Some months ago, I posed a question on the GetAmbition Ning site – “what information we should ask for from a ticket buyer…..as a minimum?”

In light of recent funding changes that have or will affect many organisations, I thought it was worth re-visiting.

My first five were (in no particular order)

• First Name
• Email
• Mobile
• PostCode
• Data Protection Options

But, as those of us with box office backgrounds know, the time to ask five is not possible as you are trying to get a show in, those of you with non Box Office backgrounds, will be familiar with Box Offices telling you this. Time pressures aside, why are these five so important?

First name

Helps us personalise. We are selling a personal experience in many cases. Let’s address our audience as they want to be addressed – as individuals

Email

Email was becoming a dominant marketing channel some years ago. The prevalence of mobile handheld email devices such as BlackBerry and iPhones have meant we can get to the customer even when not at their desk or home PC – with up to date rich content.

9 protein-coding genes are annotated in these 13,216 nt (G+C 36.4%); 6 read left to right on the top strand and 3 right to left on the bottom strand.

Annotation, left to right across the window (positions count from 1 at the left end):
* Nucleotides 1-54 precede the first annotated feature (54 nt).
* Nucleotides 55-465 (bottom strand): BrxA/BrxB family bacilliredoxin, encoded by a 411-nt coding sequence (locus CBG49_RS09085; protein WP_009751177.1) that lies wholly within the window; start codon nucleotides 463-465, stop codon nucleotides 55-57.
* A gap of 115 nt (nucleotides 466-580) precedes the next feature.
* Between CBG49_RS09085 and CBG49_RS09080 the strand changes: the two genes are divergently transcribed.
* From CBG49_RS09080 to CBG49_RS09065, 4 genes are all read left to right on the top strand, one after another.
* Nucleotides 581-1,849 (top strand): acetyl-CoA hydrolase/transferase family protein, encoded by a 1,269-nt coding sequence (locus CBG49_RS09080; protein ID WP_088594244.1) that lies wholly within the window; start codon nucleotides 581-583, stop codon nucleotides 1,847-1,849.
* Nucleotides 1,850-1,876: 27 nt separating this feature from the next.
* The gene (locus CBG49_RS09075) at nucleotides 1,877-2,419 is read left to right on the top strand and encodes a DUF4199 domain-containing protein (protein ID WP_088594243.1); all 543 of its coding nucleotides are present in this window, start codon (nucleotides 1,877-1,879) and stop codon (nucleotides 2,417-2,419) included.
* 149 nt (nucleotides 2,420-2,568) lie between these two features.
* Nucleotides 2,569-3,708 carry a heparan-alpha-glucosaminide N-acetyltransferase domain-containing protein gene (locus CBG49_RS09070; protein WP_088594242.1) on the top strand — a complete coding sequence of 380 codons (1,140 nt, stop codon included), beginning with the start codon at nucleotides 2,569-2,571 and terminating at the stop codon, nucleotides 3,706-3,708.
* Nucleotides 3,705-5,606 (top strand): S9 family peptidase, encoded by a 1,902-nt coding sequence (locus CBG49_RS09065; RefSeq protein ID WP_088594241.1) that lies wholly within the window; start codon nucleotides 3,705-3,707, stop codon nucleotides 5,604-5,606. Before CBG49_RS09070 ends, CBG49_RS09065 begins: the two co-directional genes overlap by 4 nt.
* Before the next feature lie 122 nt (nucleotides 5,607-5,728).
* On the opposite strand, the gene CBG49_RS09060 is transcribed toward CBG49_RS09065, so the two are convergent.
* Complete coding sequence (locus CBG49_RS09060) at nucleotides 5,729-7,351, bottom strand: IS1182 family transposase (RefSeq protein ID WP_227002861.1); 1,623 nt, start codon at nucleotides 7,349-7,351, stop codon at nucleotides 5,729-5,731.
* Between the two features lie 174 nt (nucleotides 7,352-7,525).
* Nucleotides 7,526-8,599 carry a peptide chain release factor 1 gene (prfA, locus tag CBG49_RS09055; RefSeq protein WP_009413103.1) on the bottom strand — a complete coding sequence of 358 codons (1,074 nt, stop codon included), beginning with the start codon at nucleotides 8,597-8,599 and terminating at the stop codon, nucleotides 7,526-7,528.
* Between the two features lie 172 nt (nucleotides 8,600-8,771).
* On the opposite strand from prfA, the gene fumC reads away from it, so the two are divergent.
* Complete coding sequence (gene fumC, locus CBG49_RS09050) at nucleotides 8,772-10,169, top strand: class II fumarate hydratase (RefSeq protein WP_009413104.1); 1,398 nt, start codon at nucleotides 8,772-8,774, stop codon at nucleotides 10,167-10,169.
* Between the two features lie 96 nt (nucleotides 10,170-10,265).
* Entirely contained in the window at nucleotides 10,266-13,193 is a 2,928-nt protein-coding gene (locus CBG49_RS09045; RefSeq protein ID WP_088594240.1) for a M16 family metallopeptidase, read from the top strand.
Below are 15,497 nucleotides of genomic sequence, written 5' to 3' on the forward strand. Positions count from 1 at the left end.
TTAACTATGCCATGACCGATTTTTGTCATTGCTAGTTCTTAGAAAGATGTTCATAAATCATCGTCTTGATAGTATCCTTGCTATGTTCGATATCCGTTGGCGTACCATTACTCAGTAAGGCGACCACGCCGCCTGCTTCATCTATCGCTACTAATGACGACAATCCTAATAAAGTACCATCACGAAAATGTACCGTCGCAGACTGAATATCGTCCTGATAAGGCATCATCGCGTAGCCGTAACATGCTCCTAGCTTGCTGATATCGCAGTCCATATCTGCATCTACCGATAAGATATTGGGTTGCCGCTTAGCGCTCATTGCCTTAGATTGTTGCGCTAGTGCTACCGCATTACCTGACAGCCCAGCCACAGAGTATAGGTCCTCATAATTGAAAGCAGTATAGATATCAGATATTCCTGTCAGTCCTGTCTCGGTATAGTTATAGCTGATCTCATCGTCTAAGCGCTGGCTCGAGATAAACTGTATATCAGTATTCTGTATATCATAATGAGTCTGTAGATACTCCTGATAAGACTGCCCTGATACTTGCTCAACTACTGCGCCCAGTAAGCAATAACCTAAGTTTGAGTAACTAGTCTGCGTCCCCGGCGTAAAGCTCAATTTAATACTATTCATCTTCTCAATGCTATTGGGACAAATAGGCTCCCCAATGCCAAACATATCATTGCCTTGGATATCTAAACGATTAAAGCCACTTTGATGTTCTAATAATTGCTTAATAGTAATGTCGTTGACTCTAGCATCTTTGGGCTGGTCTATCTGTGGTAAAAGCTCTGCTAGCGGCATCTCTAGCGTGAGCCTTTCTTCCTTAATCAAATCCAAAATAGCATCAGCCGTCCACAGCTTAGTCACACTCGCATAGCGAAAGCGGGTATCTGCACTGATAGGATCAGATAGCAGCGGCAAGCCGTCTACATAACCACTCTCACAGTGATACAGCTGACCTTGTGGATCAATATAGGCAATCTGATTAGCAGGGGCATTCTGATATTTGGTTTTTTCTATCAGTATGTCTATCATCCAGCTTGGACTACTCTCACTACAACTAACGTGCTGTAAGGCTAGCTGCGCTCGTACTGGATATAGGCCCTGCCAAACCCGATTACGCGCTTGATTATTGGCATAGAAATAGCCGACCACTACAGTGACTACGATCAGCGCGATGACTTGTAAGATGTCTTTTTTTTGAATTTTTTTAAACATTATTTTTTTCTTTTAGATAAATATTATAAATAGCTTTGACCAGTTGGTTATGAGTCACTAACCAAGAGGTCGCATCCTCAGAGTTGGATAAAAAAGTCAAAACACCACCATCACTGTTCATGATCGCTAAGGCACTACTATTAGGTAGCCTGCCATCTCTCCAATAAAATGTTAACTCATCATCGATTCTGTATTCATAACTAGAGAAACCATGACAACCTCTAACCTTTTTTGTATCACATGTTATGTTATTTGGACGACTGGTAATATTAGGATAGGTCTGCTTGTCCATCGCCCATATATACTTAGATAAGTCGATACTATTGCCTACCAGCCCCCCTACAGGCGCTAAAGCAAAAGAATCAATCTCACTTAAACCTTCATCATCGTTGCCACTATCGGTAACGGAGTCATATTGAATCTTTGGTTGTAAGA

Mobile Number

We see more and more people at the venues working with PatronBase only ask or use a mobile number to contact people. By 2008 almost 80% of households had a mobile phone(1); we can also use SMS and MMS technologies to deliver short information messages or even a ticket as a barcode

Post Code

A bit of a no brainer. With postcode and house number you can resolve the full address, something to ask the customer on their next visit. But with postcode alone at least we can use the information as part of reporting, analysis or funding applications.

Data Protection Options

Always a hot topic – “do I really need to ask that?” – is a question I often hear. All legalities aside, why would you not want to ask your audience how they want to communicate or receive information from you? The question can significantly increase the effectiveness of your campaigns.

I have been engaged with a number of organisations whose data collection could be described as ‘ruthless’ – one for example said they would refuse to sell a ticket to someone who would not give their email address or postcode. I did ask the question why they would do this, when perhaps the person was from out of town, paying by cash and had no wish to join the email list or receive a brochure. They did, I think, see that their policy perhaps needed some revising.

They have an access policy, a refund policy and almost always a staff comps policy, so why don’t a lot of organisations seem to have a data collection policy? We all know that the only data we want is good data. But we must look at why we want it and what we are going to do with it……. if anything. (But that’s another subject)

(1) Office of National Statistics

This is a historical post previously posted to patronbase.co.uk